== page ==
So is the problem that there’s suddenly an inexplicable resurgence in Nazi chic rearing its swastika-tattooed head in the entertainment industry? Or is it that people who would ordinarily take a rather blasé attitude toward darker verbal provocations suddenly turn very serious when Hitler is the subject?
The answer may be somewhere in between. Don’t assume that I’m trying to defend Hitler, who caused so much devastation and misery. Von Trier’s comments were ill-considered and rather stupid. The only thing that might possibly be said in his half-hearted defense is that the director speaks English with all the ease and comfort of an amputee trying to use a prosthetic limb for the first time, so it’s possible that this was a case of black humor being lost in translation.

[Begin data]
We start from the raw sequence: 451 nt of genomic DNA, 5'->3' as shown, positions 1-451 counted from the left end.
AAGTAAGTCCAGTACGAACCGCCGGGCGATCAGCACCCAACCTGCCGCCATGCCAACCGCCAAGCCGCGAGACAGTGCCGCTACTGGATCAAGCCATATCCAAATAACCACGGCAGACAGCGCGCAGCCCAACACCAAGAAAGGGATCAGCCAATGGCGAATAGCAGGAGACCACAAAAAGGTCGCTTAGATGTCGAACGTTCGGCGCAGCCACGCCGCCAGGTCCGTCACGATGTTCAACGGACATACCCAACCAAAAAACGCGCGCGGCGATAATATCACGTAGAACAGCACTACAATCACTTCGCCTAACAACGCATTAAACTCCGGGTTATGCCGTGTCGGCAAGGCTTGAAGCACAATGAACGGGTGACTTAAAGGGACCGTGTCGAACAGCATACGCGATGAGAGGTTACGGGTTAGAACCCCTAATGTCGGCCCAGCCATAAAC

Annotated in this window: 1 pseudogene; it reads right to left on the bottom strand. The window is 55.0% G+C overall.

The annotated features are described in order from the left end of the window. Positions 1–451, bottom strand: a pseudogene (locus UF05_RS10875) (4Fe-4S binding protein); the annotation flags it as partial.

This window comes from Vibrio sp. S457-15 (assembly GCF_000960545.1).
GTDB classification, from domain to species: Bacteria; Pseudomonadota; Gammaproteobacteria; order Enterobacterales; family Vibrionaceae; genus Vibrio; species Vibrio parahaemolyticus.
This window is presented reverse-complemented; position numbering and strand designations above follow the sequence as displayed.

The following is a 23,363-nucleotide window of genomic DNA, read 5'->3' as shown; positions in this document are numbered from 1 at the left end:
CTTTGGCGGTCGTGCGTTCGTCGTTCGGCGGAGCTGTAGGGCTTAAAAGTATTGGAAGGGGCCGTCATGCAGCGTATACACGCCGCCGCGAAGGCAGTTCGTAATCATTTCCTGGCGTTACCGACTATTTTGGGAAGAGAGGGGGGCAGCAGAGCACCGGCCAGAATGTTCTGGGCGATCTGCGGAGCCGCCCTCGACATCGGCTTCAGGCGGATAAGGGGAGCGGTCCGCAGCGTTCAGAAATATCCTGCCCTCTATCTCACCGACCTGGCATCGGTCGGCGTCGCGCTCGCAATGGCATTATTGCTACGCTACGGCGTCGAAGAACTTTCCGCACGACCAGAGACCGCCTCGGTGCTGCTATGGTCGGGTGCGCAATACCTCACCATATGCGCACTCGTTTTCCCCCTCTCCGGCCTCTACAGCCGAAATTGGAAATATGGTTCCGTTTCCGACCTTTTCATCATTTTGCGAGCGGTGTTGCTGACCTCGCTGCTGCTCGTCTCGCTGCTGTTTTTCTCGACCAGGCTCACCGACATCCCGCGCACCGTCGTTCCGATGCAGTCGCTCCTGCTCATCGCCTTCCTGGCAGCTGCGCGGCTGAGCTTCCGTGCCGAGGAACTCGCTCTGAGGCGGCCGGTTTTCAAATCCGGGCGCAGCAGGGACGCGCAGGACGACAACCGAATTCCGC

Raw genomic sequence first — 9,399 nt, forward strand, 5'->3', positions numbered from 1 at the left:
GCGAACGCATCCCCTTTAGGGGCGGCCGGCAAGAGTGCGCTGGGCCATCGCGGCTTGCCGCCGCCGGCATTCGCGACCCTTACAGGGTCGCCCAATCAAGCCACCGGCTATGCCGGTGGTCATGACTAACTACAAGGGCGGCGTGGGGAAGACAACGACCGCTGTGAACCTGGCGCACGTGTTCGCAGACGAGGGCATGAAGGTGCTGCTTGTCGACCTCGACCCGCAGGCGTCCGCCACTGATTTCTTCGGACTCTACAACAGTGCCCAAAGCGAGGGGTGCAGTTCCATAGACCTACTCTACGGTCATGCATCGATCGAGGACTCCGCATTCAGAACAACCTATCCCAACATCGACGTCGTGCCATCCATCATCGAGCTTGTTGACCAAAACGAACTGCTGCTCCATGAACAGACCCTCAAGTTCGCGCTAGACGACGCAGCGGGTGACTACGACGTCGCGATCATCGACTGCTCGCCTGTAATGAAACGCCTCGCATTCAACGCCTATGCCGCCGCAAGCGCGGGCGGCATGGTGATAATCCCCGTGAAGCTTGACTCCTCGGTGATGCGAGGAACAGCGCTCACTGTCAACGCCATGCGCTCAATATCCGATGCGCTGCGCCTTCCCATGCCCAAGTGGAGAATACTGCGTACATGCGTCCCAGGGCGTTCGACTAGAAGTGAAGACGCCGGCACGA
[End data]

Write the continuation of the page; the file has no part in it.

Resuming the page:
But I suspect that if he had spoken well of almost any other mass-murdering maniac in history—Stalin, Ted Bundy, Vlad the Impaler, you name it—the board would have defended the Danish enfant terrible on free-expression grounds. Perhaps they would have even lauded his commitment to being “transgressive” or “edgy” or some other fashionable buzzword that invariably gets trotted out when an artist does or says something indefensibly dumb.
But as with Cameron Diaz’s Mary, there’s something about Adolf, isn’t there?